And the dresses and pants and little jackets with peplums, or that one darling “military-style” one which was a deep blue, cut off sharply at the waist, with gold buttons and the smallest hint of little epaulettes.  I remember she wore that one occasionally just around her shoulders, striding down our little main street in her perfectly fitted slacks and fabulous shining shoes. 

She was FROM there, but no longer OF there.   Being “from OFF” separated her and Uncle Jed from the rest of us, into a cool, sanctified place, of wide streets and hedged lawns, of brocaded spindly chairs and sofa (as opposed to our chunky, wide-armed prickly-covered COUCH and chair-to-match.  I remember that Daddy complained from Day 1 that you couldn't balance a glass or plate on the slopy arms of those things.

 Even having been ordered from Sears in Memphis and delivered on the TRAIN did not imbue ours with such cachet as the stately, delicate furniture in the still, sea-green living room in her House on Parkway).   It was, and still is, the absolute in décor and gracious living.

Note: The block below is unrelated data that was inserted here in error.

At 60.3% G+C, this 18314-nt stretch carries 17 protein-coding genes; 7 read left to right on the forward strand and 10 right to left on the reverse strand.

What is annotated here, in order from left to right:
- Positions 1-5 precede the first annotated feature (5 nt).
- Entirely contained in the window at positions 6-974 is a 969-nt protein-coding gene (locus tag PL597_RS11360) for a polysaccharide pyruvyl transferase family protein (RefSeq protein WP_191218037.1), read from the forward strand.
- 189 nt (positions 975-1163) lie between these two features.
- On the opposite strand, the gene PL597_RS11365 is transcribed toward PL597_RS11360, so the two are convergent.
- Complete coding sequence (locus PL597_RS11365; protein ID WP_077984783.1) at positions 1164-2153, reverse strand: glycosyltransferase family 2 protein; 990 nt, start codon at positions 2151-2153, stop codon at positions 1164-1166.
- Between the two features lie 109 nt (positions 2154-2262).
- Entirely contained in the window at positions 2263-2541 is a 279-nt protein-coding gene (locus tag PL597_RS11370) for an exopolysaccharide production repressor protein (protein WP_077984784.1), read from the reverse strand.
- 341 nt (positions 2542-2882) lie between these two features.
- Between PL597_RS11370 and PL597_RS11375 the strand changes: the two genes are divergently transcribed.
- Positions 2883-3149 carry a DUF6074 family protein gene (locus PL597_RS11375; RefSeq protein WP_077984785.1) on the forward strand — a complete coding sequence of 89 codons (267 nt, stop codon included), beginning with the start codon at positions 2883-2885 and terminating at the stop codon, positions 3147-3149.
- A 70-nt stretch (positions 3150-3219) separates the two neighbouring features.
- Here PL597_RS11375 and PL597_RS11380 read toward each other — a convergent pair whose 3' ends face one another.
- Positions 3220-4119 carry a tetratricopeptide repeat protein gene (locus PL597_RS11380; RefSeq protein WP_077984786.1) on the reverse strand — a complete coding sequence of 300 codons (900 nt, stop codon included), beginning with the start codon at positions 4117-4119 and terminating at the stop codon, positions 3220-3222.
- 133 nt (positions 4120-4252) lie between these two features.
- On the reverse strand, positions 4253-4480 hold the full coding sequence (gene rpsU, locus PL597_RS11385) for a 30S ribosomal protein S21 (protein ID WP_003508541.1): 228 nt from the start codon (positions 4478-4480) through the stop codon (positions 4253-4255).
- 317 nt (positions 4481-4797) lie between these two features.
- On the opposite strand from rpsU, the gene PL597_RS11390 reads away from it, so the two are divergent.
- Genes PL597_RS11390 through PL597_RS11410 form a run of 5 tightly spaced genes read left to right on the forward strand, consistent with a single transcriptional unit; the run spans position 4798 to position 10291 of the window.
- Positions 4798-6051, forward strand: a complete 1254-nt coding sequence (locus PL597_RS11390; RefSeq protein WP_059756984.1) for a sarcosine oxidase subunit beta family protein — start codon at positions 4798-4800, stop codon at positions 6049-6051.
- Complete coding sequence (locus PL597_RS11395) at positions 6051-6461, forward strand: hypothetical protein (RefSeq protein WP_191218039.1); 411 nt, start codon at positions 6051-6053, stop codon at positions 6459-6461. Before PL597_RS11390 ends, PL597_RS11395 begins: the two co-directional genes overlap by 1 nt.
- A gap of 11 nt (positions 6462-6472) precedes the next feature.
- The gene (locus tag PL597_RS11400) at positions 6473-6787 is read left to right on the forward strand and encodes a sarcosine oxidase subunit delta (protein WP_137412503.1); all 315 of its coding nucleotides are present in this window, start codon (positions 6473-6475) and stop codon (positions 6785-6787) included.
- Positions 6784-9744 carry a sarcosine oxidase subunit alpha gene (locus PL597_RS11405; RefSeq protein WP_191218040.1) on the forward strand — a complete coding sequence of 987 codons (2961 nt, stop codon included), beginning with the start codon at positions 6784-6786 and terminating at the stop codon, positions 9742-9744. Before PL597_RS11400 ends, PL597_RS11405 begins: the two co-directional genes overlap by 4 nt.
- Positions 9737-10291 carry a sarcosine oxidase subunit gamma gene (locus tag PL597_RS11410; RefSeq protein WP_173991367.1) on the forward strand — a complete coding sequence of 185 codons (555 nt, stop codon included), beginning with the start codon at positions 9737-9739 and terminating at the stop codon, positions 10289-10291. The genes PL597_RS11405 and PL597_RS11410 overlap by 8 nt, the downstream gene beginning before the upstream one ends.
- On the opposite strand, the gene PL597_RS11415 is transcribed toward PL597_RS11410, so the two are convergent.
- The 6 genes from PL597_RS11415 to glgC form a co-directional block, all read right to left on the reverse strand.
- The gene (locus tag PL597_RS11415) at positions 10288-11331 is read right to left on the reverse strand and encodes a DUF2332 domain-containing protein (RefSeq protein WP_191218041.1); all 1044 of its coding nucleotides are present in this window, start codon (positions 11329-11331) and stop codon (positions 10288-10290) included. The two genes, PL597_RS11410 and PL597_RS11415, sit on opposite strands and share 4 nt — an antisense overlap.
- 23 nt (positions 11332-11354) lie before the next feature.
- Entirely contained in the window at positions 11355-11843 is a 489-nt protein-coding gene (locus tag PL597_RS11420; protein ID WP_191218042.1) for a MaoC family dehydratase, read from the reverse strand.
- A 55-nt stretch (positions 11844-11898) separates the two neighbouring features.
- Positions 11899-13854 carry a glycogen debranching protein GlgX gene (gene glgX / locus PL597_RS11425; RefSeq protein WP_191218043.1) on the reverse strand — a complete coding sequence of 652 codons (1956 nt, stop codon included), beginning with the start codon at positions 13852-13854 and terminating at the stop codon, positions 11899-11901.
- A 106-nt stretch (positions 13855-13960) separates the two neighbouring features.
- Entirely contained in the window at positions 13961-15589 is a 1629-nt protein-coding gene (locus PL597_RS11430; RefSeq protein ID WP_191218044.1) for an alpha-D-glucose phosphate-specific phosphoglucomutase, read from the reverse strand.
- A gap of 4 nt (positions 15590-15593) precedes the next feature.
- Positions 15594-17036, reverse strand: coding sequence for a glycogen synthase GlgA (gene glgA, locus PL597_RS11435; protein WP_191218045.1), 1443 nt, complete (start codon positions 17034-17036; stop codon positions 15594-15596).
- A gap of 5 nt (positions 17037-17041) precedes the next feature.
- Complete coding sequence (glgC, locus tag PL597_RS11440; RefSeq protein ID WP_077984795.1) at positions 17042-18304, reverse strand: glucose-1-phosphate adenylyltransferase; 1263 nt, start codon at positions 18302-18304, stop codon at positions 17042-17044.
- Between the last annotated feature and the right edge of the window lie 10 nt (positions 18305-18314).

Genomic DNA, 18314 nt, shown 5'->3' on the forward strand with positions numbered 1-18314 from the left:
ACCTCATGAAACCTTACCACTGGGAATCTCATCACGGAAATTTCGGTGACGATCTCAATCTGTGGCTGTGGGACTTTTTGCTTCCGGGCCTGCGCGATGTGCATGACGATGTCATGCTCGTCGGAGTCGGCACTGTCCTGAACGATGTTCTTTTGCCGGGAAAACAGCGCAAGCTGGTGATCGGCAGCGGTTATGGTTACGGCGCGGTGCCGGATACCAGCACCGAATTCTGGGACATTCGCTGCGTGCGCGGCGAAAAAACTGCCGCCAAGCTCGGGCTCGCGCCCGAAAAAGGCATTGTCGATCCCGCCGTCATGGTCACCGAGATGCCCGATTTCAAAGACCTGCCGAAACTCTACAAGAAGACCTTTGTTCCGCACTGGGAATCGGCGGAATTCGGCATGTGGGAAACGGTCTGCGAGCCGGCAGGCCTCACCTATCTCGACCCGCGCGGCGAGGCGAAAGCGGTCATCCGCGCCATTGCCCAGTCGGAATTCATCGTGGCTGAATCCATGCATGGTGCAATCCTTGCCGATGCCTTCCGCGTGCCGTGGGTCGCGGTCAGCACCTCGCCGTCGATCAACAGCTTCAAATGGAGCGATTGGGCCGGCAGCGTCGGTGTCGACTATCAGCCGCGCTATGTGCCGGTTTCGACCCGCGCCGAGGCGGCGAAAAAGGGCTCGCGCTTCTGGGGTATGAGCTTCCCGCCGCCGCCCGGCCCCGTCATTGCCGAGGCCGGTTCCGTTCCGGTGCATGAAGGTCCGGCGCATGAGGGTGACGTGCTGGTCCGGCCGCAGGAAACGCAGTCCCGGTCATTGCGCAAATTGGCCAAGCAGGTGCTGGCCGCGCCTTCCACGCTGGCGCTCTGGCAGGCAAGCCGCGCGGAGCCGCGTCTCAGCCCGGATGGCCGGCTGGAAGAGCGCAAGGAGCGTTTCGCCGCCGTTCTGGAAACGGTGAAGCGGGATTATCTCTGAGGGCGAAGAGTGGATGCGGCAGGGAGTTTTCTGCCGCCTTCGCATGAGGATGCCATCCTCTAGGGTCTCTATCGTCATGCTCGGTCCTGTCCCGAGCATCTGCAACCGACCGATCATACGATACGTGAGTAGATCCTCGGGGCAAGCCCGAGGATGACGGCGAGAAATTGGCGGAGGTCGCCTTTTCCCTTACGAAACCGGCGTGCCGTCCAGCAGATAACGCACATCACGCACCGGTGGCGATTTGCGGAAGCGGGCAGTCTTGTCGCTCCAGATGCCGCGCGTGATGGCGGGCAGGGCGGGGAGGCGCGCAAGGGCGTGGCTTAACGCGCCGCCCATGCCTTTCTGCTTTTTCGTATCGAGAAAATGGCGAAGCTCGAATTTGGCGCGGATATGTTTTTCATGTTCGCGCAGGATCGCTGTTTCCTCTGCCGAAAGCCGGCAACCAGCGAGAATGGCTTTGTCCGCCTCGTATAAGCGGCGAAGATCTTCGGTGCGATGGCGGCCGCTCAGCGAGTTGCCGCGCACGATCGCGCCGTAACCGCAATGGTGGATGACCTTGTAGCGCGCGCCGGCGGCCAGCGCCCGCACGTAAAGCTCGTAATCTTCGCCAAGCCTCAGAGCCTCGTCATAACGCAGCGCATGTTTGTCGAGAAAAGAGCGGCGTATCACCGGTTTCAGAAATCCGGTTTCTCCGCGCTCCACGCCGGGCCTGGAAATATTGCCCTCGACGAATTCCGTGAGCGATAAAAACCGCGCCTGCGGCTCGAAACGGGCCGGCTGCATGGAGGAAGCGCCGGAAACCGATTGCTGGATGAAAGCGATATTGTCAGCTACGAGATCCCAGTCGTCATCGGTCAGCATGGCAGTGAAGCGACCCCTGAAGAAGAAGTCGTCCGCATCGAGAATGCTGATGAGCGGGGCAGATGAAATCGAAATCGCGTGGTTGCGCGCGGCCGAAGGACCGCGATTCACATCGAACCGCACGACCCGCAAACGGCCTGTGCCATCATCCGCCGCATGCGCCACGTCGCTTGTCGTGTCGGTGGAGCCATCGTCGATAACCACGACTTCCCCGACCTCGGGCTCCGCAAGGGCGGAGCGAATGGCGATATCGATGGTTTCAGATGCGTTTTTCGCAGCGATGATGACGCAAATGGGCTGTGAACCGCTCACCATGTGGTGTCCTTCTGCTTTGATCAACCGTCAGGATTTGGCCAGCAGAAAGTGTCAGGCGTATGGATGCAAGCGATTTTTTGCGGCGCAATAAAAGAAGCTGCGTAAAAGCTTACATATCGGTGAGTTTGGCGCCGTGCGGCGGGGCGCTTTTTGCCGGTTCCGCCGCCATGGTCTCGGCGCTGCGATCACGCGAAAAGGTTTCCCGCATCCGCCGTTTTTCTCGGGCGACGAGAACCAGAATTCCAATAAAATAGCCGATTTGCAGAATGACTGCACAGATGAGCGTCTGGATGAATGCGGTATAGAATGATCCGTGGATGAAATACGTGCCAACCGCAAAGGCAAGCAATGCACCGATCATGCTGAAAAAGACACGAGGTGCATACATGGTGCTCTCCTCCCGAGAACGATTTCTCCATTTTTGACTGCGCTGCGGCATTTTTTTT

And if I could replicate it, I’d go there and simply DWELL, swinging along on my own two merry little clothespins.


Dorothy said...

How I love to read of those times! I can identify with some, if not all, of what you wrote. ♥

Val said...

This is a beautiful piece of writing, Rachel. May I suggest submitting it to Southern Living or something similar? It's just incredible. ". . .Lipstick-tipped butts" and all the other details. You're a wonderful writer.

Kim S. said...

Here I am, woefully behind, but trying my best to catch up!

I vaguely remember those powdered and pressed folks. And my grandmothers had exactly those vanity tables. Being always behind the times, I tried to recreate one when I was a teenager. I especially loved the matching decanters and powder boxes and one very intuitive and imaginative friend gave me an entire celluloid set for graduation.

I, too, remember that the most heady perfume in the my world was Momma’s mix of Arpege and tobacco.

And that prickly couch fabric! Bebo (Daddy’s mother) had a whole suite of that living room furniture and even when it was slipcovered, you could feel the prickles!